· Ensure your back is arched, feet placed firmly on the ground and your lats are kept tight.
· Slowly lower the weights to your upper chest by flexing your elbows.
· Pause for 1 second and return the weights to the starting position by extending your arms at the elbow.
· Avoid lifting heavy at first. Opt for weights that will allow you to perform the exercise safely with good technique.
· If you’re training on your own, carefully lower the dumbbells to your upper chest with a normal overhand grip, reverse your grip at the bottom and resume the exercise.
· Look to push the dumbbells from your chest in an arc-motion above your head to incorporate more activity in the upper chest.
Incline Dumbbell Flyes
This is one of the most efficient exercises to perform to isolate and increase development in your upper chest.
Incline Dumbbell Flyes will give you a better stretch in your upper chest and increase your overall range of motion (ROM) over a traditional bench press and place your upper chest under a lot of tension.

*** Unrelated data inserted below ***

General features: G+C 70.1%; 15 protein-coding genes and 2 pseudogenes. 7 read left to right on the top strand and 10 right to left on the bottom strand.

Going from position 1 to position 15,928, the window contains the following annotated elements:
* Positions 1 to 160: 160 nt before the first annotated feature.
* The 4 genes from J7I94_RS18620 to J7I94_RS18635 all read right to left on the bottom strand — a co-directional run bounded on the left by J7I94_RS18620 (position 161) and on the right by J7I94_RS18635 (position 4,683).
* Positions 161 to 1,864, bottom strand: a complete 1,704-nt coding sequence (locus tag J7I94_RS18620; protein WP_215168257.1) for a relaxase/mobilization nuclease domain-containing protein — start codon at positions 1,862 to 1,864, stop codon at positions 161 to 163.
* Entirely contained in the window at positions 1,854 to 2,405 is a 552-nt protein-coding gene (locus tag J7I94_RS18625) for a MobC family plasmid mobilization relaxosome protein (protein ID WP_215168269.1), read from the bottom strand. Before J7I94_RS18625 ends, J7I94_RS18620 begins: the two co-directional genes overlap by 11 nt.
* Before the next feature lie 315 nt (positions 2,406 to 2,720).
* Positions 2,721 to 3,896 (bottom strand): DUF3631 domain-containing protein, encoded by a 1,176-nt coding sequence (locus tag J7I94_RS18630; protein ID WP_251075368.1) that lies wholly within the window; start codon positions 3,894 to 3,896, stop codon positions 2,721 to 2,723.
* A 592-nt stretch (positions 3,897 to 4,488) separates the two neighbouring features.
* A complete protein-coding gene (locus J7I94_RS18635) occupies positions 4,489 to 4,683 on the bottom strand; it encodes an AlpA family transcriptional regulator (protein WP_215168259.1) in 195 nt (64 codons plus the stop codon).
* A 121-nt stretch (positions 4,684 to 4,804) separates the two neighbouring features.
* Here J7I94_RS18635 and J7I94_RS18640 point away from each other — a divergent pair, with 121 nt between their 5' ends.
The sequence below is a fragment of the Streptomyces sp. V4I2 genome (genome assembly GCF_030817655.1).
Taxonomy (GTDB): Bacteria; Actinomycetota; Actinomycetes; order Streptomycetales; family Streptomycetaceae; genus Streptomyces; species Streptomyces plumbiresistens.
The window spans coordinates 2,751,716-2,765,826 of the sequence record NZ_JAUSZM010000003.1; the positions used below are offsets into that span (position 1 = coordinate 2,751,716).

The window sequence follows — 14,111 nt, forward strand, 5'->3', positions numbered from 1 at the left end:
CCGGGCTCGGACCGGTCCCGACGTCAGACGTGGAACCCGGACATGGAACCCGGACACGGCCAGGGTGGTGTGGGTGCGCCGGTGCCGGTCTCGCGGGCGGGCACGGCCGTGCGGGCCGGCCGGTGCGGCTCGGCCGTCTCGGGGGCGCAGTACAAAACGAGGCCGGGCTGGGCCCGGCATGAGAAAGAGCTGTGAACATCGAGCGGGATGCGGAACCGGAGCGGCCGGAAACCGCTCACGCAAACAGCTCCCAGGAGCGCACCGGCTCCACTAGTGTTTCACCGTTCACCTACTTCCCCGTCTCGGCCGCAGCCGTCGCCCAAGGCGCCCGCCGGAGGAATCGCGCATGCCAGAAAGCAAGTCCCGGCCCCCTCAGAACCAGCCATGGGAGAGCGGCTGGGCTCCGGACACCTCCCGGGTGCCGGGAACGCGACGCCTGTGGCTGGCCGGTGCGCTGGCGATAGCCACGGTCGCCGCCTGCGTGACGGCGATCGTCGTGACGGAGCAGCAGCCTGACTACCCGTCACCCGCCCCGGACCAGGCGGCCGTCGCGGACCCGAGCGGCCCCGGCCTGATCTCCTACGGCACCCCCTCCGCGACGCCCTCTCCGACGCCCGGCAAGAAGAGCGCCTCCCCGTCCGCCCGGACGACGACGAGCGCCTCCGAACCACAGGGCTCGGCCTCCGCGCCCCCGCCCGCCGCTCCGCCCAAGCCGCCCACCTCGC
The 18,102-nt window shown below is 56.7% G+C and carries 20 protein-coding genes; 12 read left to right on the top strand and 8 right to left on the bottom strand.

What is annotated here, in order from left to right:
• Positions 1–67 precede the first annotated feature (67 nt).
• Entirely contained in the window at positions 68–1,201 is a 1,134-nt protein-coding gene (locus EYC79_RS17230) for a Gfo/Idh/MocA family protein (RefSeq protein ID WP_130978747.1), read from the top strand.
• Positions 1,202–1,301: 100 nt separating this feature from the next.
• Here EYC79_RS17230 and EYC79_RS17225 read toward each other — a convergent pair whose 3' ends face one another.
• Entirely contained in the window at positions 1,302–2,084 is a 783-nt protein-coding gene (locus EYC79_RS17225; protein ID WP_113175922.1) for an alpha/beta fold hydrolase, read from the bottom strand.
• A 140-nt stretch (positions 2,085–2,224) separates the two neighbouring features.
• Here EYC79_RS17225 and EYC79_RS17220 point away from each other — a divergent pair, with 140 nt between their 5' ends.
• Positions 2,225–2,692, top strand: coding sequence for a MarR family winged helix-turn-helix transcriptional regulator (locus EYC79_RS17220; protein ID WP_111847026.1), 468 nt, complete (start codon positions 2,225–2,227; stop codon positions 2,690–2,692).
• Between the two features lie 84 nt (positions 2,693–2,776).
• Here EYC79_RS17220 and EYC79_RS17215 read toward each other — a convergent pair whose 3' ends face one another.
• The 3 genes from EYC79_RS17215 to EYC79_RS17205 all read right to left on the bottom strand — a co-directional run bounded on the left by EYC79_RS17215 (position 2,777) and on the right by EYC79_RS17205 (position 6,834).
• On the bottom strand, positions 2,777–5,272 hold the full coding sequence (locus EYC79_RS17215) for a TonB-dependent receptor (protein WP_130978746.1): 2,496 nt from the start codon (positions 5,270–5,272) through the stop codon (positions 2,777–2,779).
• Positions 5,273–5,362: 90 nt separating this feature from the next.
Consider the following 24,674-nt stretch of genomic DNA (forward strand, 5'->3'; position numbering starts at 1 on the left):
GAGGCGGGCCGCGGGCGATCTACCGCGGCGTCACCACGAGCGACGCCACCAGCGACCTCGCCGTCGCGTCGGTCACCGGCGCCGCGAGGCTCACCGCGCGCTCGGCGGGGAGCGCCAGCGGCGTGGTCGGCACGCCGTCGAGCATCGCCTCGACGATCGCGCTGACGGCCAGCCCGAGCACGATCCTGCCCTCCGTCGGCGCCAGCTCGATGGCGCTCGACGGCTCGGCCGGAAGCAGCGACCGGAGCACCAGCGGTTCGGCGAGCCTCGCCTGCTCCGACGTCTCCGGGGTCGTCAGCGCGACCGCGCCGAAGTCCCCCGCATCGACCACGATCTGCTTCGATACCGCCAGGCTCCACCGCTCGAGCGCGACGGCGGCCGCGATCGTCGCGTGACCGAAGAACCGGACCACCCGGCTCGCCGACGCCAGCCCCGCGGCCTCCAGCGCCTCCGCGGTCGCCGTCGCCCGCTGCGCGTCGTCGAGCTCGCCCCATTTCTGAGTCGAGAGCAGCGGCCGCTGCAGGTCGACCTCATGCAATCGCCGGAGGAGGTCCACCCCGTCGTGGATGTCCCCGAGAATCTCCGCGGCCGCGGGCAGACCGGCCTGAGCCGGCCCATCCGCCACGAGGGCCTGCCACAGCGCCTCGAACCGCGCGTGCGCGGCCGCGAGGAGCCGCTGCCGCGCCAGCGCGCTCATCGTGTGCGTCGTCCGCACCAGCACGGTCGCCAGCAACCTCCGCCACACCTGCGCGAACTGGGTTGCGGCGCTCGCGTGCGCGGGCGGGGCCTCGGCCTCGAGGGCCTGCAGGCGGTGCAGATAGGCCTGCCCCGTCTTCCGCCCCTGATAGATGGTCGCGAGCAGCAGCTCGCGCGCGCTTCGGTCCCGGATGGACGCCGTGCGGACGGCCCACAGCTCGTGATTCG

And as you know:
More tension = more micro-tears = more gains! (provided you are getting it right in the nutrition department, of course).
Because you’ll be holding a dumbbell in both hands, you’ll effectively be working against gravity to complete this exercise.
As a result, your shoulder muscle group will be placed under stress throughout as it acts as the stabilising muscle during the lift.
It’s important to avoid going heavy during this exercise and keep the weights moderately heavy to avoid any unnecessary strain which can lead to long-term injury if you’re not careful.
How to perform:
· Hold a dumbbell in each hand and lay on an incline bench.
· Extend both arms in front with you maintaining a slight bend in the elbows.
· Rotate both hands so that your palms are facing each other in a neutral grip. This will be your starting position.
· Take a deep breath in and lower both arms slowly to your side whilst keeping both arms extended and maintaining a bend in both elbows.
· Your arms should be fully extended, with a stretch felt on your chest and both palms facing the ceiling.
· Hold this position for 1 second and return to the starting position exhaling on the way up.
· Focusing on keeping your elbows bent throughout. There should be no movement at your elbow with most of it being done at your shoulder joint.
· Avoid twisting your wrists. Keep them in the neutral position throughout.
· Don’t let the weights touch at the top which removes the stress placed on your chest.